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      Egypt Allows PA Pilgrims to Travel to Saudi Arabia

      Egyptian authorities have allowed Gazans to cross through on their way to the Hajj, as tensions with Hamas continue.
      By Elad Benari
      First Publish: 10/4/2013, 6:13 AM

      Egyptian soldiers in Rafiah
      Egyptian soldiers in Rafiah
      Flash 90

      Egyptian authorities on Thursday allowed around 783 Palestinian Authority Arab pilgrims from Gaza to travel to Saudi Arabia for the Hajj pilgrimage, reports the Ma’an news agency.

      According to the report, Egyptian authorities opened the Rafiah crossing at 9:00 a.m. to allow three groups to cross into Egypt. The first group contained 266 Hajj pilgrims, the second included 258 and the third 259 Hajj pilgrims, Egyptian officials said.

      The Egyptian director of the Rafiah terminal, Sami Mitwali, told Ma'an that Egyptian authorities planned to allow 841 pilgrims to pass on Friday. Egyptian authorities will also allow 517 Hajj pilgrims to travel on Saturday, the last day for Hajj pilgrims to embark on the journey to Saudi Arabia.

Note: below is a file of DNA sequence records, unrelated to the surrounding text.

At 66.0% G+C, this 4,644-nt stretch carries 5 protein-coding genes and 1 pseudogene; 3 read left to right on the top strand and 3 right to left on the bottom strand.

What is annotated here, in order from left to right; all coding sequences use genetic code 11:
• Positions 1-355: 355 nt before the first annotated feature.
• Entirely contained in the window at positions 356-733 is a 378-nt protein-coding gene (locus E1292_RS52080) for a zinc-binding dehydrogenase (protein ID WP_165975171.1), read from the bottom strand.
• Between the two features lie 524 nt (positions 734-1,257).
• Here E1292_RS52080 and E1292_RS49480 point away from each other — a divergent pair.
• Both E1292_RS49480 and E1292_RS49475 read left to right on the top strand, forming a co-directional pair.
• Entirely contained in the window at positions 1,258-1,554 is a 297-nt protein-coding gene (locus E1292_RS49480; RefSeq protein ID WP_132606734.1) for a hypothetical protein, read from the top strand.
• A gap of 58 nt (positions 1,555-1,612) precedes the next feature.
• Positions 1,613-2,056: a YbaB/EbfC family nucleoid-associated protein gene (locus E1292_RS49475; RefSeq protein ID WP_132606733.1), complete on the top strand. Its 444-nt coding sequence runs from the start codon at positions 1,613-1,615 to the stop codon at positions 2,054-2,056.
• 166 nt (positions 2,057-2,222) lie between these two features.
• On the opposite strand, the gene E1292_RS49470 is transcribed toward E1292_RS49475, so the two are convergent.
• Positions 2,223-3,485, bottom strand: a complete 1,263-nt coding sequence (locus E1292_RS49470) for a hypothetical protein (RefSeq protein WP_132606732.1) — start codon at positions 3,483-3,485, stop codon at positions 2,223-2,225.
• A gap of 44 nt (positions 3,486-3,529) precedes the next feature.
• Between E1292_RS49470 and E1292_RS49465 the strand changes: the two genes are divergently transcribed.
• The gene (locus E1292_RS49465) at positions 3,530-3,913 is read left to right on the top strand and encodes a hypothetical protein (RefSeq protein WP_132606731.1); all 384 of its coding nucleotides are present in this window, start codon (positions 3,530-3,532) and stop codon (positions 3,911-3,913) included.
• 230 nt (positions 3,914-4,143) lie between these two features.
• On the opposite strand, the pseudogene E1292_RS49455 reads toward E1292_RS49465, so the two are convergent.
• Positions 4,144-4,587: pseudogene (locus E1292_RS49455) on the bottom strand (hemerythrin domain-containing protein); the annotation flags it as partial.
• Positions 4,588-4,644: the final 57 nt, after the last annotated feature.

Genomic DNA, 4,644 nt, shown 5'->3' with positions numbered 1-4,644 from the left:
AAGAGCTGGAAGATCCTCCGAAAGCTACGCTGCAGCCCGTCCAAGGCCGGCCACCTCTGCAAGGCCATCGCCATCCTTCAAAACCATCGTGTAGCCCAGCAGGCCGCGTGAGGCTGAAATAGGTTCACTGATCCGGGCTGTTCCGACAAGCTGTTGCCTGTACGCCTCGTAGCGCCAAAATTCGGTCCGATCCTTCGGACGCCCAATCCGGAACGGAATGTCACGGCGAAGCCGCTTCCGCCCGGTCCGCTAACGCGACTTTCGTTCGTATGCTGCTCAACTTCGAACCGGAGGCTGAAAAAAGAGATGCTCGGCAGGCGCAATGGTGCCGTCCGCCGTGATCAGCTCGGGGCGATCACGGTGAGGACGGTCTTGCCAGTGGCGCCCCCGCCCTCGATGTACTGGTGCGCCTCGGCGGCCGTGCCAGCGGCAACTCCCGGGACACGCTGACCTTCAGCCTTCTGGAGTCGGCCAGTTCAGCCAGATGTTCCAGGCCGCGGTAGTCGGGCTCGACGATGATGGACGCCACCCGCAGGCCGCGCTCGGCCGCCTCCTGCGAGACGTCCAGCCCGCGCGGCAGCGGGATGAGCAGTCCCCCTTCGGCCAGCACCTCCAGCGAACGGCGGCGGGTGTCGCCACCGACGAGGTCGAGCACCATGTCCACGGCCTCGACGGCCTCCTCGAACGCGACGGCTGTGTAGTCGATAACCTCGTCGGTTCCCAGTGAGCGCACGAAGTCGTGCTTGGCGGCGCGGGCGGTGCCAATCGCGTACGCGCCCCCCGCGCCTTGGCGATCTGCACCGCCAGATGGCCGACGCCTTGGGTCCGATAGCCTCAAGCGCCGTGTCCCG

Mitwali added that Egyptian authorities would allow trucks carrying Qatari construction materials to enter Gaza concurrently with the passage of Hajj pilgrims.

      The decision comes after Egyptian authorities on Wednesday forced over 100 PA Arab pilgrims to return to Gaza after having entered the country to travel to Saudi Arabia for the Hajj pilgrimage.

      Also on Thursday, the first large group of Hajj pilgrims from Gaza arrived at Jedda International Airport in Saudi Arabia to perform the Hajj pilgrimage, according to the media director at the PA’s Ministry of Endowments and Religious Affairs, Mohammad Nawahda.

      The Rafiah crossing had been closed for security reasons ever since the Egyptian army started a crackdown against terrorists in the Sinai Peninsula and Egypt has frequently closed it to the political unrest in Egypt and violence in the Sinai.

      The Sinai has become increasingly lawless since the fall of former president Hosni Mubarak in February 2011, and the terror attacks have only increased since the removal of his successor, Mohammed Morsi.

      In addition to cracking down on Sinai terrorists, Egypt’s army has also been applying pressure on Hamas, which is blamed by Egypt for being involved in teaching Islamists in Egypt how to carry out attacks. Hamas has denied the allegations.

      On Thursday, senior Egyptian officers warned that if attacks on Egyptian soldiers in the Sinai Peninsula continue, Egypt may carry out airstrikes in Gaza.

      The officers said that Egyptian planes had entered Gaza airspace to study potential targets in Rafah and Khan Younis, near the southern border.

      They said the military would also consider targeting vehicles bringing goods across the border. “All options are open,” they warned.